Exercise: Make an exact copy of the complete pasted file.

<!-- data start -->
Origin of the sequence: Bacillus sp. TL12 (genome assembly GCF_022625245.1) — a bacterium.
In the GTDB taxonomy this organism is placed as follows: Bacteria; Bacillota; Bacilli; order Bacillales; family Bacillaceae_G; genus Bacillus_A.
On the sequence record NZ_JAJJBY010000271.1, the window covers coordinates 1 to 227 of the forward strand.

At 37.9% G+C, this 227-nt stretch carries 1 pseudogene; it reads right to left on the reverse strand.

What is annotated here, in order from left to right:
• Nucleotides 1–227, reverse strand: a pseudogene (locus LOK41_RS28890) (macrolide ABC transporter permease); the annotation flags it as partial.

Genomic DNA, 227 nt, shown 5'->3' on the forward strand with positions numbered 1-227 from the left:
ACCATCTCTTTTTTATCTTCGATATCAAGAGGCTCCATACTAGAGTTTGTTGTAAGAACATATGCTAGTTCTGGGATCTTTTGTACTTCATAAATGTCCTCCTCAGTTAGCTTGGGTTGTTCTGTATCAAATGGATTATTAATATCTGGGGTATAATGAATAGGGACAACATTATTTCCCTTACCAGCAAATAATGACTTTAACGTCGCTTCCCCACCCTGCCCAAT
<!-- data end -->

Origin of the sequence: Bacillus sp. TL12 (genome assembly GCF_022625245.1) — a bacterium.
In the GTDB taxonomy this organism is placed as follows: Bacteria; Bacillota; Bacilli; order Bacillales; family Bacillaceae_G; genus Bacillus_A.
On the sequence record NZ_JAJJBY010000271.1, the window covers coordinates 1 to 227 of the forward strand.

At 37.9% G+C, this 227-nt stretch carries 1 pseudogene; it reads right to left on the reverse strand.

What is annotated here, in order from left to right:
• Nucleotides 1–227, reverse strand: a pseudogene (locus LOK41_RS28890) (macrolide ABC transporter permease); the annotation flags it as partial.

Genomic DNA, 227 nt, shown 5'->3' on the forward strand with positions numbered 1-227 from the left:
ACCATCTCTTTTTTATCTTCGATATCAAGAGGCTCCATACTAGAGTTTGTTGTAAGAACATATGCTAGTTCTGGGATCTTTTGTACTTCATAAATGTCCTCCTCAGTTAGCTTGGGTTGTTCTGTATCAAATGGATTATTAATATCTGGGGTATAATGAATAGGGACAACATTATTTCCCTTACCAGCAAATAATGACTTTAACGTCGCTTCCCCACCCTGCCCAAT